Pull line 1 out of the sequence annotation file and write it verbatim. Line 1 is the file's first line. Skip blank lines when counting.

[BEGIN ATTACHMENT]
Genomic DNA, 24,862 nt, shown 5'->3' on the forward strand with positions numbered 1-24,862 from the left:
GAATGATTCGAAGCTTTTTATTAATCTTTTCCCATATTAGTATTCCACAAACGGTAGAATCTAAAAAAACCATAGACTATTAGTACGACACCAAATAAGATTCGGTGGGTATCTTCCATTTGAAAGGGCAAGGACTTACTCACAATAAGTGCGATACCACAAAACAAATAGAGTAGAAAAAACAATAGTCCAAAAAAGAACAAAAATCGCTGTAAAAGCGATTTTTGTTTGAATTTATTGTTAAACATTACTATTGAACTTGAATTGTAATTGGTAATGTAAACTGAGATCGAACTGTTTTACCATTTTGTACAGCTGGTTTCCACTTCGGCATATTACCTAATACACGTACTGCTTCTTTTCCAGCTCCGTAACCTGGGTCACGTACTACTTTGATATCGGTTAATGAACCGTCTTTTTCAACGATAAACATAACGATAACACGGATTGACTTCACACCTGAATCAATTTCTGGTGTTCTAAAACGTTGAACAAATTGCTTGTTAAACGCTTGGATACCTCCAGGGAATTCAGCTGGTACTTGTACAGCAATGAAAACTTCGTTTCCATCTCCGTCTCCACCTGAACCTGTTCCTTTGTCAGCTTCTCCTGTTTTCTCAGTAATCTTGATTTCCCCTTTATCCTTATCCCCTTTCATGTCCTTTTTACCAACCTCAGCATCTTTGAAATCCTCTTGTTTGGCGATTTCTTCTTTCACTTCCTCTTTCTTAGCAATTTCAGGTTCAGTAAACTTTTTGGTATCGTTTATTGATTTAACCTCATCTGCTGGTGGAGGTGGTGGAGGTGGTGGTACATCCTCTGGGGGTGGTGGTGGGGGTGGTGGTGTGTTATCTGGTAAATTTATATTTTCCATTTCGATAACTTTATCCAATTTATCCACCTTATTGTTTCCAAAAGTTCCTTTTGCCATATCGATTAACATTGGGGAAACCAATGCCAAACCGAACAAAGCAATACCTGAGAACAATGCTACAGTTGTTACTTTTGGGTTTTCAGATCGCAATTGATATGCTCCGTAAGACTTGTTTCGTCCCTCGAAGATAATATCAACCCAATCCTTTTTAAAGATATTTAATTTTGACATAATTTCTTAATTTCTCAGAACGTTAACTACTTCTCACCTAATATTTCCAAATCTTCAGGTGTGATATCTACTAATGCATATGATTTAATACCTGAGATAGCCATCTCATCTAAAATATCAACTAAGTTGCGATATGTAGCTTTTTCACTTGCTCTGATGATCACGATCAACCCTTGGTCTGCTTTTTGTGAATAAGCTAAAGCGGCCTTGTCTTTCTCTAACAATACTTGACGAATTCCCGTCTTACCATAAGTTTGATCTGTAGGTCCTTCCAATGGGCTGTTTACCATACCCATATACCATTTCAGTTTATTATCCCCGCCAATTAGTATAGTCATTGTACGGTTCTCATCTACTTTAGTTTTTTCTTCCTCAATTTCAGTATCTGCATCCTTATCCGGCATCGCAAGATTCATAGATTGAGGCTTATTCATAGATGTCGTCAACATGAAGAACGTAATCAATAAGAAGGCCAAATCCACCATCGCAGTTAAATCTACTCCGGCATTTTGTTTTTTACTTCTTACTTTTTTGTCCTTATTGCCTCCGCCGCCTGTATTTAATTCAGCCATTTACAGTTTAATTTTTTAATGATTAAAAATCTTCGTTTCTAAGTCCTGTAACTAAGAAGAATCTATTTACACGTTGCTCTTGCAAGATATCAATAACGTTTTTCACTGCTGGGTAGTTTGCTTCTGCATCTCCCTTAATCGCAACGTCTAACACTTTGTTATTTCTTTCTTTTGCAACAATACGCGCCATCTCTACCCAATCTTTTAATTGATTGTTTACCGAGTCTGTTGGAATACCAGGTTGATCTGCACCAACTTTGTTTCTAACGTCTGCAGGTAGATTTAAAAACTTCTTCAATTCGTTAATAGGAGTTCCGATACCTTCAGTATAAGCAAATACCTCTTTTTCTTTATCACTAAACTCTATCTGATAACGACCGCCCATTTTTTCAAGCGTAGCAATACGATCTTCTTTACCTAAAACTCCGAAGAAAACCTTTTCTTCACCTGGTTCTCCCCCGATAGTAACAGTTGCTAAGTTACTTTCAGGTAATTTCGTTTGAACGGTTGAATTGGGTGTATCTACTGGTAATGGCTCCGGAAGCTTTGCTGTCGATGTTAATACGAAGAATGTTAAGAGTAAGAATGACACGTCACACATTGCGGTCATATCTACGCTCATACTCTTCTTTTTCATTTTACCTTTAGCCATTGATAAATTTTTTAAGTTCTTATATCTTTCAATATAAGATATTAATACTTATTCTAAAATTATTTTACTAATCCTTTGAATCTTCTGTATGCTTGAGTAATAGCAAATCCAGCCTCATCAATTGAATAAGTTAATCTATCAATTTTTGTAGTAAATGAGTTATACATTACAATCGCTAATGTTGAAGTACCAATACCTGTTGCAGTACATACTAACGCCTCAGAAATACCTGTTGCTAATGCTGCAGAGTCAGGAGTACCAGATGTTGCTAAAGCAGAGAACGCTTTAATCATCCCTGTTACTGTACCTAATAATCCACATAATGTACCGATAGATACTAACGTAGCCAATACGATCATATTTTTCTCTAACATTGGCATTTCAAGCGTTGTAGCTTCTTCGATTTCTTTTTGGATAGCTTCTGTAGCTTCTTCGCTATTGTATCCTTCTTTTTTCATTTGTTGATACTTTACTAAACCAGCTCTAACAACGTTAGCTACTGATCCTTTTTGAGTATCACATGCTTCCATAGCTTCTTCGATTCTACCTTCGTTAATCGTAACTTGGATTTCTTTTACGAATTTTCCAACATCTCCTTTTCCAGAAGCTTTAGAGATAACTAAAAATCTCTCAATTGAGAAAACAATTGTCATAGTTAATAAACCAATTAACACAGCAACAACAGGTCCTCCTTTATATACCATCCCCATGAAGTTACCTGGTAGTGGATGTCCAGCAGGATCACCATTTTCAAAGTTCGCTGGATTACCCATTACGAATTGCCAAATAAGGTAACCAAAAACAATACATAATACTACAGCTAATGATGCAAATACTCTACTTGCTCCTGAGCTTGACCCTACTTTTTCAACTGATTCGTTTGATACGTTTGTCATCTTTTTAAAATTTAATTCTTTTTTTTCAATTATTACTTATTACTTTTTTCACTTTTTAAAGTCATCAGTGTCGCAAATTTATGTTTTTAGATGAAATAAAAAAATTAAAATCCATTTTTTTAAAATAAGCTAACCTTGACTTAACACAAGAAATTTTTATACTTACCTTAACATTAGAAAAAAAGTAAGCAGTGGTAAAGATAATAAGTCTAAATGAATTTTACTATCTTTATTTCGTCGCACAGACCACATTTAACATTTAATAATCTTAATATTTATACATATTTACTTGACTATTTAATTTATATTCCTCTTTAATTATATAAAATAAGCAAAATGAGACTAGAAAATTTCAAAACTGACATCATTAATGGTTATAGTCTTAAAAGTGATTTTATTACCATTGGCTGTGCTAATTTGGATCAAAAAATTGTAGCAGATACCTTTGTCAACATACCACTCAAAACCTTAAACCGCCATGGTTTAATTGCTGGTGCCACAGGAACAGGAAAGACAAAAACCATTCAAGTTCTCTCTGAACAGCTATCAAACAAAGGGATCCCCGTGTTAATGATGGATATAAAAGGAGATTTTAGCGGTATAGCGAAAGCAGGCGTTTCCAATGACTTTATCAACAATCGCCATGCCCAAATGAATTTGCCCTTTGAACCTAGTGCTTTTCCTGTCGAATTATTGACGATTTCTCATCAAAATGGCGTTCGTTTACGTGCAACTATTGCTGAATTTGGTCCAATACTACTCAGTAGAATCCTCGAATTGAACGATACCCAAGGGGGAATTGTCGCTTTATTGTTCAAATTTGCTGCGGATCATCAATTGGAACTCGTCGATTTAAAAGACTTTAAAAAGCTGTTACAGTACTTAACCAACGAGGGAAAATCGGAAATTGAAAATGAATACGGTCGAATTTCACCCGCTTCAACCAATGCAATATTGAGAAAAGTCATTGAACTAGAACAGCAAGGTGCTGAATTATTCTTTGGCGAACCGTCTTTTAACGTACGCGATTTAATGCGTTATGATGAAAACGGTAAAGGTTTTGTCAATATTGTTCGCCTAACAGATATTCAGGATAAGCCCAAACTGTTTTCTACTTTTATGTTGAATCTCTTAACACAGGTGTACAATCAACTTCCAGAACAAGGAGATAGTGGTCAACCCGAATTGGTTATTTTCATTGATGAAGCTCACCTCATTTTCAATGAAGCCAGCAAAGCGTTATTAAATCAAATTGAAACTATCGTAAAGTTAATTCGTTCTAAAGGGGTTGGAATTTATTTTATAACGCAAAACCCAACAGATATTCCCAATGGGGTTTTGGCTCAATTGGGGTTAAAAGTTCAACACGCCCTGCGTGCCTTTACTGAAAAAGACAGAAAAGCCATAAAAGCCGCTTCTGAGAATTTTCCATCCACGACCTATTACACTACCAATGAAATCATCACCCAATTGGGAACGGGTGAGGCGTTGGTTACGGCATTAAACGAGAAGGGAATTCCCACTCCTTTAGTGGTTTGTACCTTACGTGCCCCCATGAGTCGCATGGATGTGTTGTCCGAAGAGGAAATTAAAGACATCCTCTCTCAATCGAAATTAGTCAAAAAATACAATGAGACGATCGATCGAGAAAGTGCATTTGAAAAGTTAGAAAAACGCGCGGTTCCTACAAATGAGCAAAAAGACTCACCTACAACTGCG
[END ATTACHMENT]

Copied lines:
Genomic DNA, 24,862 nt, shown 5'->3' on the forward strand with positions numbered 1-24,862 from the left: